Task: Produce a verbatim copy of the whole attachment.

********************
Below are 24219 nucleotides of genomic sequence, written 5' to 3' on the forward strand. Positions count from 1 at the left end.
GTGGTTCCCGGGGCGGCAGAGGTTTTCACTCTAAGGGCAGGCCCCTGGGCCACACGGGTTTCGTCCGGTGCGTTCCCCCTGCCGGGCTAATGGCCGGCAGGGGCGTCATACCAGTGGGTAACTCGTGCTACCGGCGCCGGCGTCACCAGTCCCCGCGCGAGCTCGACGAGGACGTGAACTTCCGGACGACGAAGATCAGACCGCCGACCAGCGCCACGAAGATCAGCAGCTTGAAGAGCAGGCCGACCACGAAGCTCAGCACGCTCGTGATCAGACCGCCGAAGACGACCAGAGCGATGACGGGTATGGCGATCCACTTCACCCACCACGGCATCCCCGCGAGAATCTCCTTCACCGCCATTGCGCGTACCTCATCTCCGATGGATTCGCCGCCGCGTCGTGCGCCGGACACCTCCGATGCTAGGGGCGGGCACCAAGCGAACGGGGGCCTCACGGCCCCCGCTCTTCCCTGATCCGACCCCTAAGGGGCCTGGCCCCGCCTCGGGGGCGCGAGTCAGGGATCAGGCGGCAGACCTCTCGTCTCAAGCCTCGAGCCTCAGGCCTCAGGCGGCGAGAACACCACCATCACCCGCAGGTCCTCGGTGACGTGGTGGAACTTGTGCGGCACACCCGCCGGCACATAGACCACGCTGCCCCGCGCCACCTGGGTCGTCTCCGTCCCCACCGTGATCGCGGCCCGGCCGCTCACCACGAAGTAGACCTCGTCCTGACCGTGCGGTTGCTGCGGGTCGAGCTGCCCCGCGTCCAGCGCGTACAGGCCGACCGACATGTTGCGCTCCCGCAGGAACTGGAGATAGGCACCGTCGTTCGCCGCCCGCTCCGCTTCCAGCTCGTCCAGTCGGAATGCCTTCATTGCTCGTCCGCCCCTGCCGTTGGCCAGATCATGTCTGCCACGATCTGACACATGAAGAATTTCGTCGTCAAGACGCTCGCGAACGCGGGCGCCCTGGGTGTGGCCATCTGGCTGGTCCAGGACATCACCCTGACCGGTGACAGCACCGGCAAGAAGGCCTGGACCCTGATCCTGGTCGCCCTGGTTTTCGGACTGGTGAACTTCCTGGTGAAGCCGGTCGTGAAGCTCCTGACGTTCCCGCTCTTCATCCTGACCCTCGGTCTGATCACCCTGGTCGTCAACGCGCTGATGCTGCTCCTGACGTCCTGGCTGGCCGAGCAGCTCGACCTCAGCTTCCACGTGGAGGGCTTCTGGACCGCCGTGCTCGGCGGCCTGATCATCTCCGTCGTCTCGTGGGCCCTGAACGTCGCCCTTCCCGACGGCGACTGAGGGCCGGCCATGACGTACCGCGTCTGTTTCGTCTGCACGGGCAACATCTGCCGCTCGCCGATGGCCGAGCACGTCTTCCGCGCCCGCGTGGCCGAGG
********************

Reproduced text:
Below are 24219 nucleotides of genomic sequence, written 5' to 3' on the forward strand. Positions count from 1 at the left end.
GTGGTTCCCGGGGCGGCAGAGGTTTTCACTCTAAGGGCAGGCCCCTGGGCCACACGGGTTTCGTCCGGTGCGTTCCCCCTGCCGGGCTAATGGCCGGCAGGGGCGTCATACCAGTGGGTAACTCGTGCTACCGGCGCCGGCGTCACCAGTCCCCGCGCGAGCTCGACGAGGACGTGAACTTCCGGACGACGAAGATCAGACCGCCGACCAGCGCCACGAAGATCAGCAGCTTGAAGAGCAGGCCGACCACGAAGCTCAGCACGCTCGTGATCAGACCGCCGAAGACGACCAGAGCGATGACGGGTATGGCGATCCACTTCACCCACCACGGCATCCCCGCGAGAATCTCCTTCACCGCCATTGCGCGTACCTCATCTCCGATGGATTCGCCGCCGCGTCGTGCGCCGGACACCTCCGATGCTAGGGGCGGGCACCAAGCGAACGGGGGCCTCACGGCCCCCGCTCTTCCCTGATCCGACCCCTAAGGGGCCTGGCCCCGCCTCGGGGGCGCGAGTCAGGGATCAGGCGGCAGACCTCTCGTCTCAAGCCTCGAGCCTCAGGCCTCAGGCGGCGAGAACACCACCATCACCCGCAGGTCCTCGGTGACGTGGTGGAACTTGTGCGGCACACCCGCCGGCACATAGACCACGCTGCCCCGCGCCACCTGGGTCGTCTCCGTCCCCACCGTGATCGCGGCCCGGCCGCTCACCACGAAGTAGACCTCGTCCTGACCGTGCGGTTGCTGCGGGTCGAGCTGCCCCGCGTCCAGCGCGTACAGGCCGACCGACATGTTGCGCTCCCGCAGGAACTGGAGATAGGCACCGTCGTTCGCCGCCCGCTCCGCTTCCAGCTCGTCCAGTCGGAATGCCTTCATTGCTCGTCCGCCCCTGCCGTTGGCCAGATCATGTCTGCCACGATCTGACACATGAAGAATTTCGTCGTCAAGACGCTCGCGAACGCGGGCGCCCTGGGTGTGGCCATCTGGCTGGTCCAGGACATCACCCTGACCGGTGACAGCACCGGCAAGAAGGCCTGGACCCTGATCCTGGTCGCCCTGGTTTTCGGACTGGTGAACTTCCTGGTGAAGCCGGTCGTGAAGCTCCTGACGTTCCCGCTCTTCATCCTGACCCTCGGTCTGATCACCCTGGTCGTCAACGCGCTGATGCTGCTCCTGACGTCCTGGCTGGCCGAGCAGCTCGACCTCAGCTTCCACGTGGAGGGCTTCTGGACCGCCGTGCTCGGCGGCCTGATCATCTCCGTCGTCTCGTGGGCCCTGAACGTCGCCCTTCCCGACGGCGACTGAGGGCCGGCCATGACGTACCGCGTCTGTTTCGTCTGCACGGGCAACATCTGCCGCTCGCCGATGGCCGAGCACGTCTTCCGCGCCCGCGTGGCCGAGG